The false are found losers;
The spurious are cast off;
The genuine given approbation.
Saith Nanak : Suffering and happiness from the Lord comes;
All argument is of no avail.”20

The Guru commends learning, since “it induces in the mind service of mankind.”21 The Guru decries ignorance. He says :

“If the night be black, what is white shall so remain;
In the blazing light of the day, the black remains black;
Those blind of sight, ignorant, without enlightenment,
Who see not, shall nowise be honoured in the Court Divine.”22

Wisdom or learning should be used in practical life. Knowledge for its own sake alone does not do any good. Kabir says :

“Saith Kabir : The mind aware of everywhere, yet does evil.
What weal when holding lamp in hand, still into the well falls.”23

The Guru adds that learning should be used for a noble purpose, and condemns its use for betraying one’s own people :

“Deer, falcons and state officials are given training
That in snares spread around,
Their fellows they get entangled —
In the hereafter shall they find no rest.
Such are truly learned, well-taught and wise,
As live in accordance with holy piety.
Only that which has roots to grow from,
Can cast a shade from above.”24

Naam (nwmu)
“Concept of Naam is fundamental to the gospel of Guru Granth Sahib and the entire structure of its theology. In fact, Sikhism has often been called Naam Maarga, or the way of Naam.25 The word Naam, as used in Guru Granth Sahib, has a distinct and more significant meaning than that of mere name. Often it has been used as synonymous with God. Naam is unfathomable. According to Gurbani, “It sustains all regions and universes, all thought, knowledge and consciousness, all skies and stars, all forces and substances, all continents and spheres. Naam emancipates those who accept it in their heart. He, on whom is His Grace, is yoked to Naam, and he reaches the highest state of development. Naam permeates the entire creation. There is no place or space where Naam is not.”26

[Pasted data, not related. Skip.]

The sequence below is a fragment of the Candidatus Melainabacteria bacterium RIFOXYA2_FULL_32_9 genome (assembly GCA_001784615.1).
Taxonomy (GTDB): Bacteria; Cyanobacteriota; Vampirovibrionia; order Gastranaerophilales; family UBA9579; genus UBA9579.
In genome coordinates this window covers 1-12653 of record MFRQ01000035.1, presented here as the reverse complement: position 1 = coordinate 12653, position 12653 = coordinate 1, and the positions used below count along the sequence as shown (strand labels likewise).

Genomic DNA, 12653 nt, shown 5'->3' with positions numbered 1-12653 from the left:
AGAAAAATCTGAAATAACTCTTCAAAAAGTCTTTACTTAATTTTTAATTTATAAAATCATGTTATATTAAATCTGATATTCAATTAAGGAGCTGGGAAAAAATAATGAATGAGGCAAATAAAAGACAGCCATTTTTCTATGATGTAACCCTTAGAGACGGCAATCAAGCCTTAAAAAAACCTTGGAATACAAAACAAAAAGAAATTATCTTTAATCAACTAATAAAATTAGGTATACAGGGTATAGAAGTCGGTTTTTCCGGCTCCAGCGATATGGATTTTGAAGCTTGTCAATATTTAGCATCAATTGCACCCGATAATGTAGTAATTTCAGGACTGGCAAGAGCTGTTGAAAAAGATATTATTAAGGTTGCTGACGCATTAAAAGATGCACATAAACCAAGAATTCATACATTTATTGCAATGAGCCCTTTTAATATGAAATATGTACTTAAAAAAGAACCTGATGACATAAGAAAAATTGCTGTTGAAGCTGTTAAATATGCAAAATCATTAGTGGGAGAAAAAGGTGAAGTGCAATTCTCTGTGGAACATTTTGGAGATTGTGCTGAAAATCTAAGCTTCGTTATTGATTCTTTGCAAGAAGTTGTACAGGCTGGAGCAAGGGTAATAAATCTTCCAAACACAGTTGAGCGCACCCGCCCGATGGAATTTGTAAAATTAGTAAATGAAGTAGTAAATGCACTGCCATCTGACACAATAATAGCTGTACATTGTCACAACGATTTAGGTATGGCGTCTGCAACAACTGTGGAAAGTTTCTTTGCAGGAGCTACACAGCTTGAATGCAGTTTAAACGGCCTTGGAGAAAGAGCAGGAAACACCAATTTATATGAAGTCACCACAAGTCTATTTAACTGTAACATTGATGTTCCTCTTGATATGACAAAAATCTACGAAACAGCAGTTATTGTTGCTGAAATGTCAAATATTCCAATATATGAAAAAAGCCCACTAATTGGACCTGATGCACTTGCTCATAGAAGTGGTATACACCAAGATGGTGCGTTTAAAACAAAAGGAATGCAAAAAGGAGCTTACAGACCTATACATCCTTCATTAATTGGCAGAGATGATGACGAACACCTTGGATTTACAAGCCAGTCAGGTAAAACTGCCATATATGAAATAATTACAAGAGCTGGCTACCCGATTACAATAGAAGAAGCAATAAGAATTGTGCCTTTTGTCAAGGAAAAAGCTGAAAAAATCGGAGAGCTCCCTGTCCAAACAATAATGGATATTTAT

In Asa di Vaar27 , the Guru says that God created Himself (nirgun or formless) and himself created Naam (the Sargun sarup). Later He created the universe, and permeated it in immanent form. For practical purposes, we may, therefore, assume Naam as God Himself in the immanent form.

The subject of Naam is too vast to be discussed in the limited scope of this paper. It must be stated, however, that all Sikhs are seekers of Naam which is regarded as the greatest gift. They pray :

“Lord, to seek other than You is the greatest of afflictions.
Confer on me the Naam, the bringer of content,
Wherewith the mind’s thirst may go.”28

It is necessary to understand what the gift of Naam means. It certainly does not mean merger with God. For, God is the Creator, and man is His creation. So gift of Naam means link with God or His Will which is also synonymous with Naam. He prays :

“O that someone to the Lord were to unite me!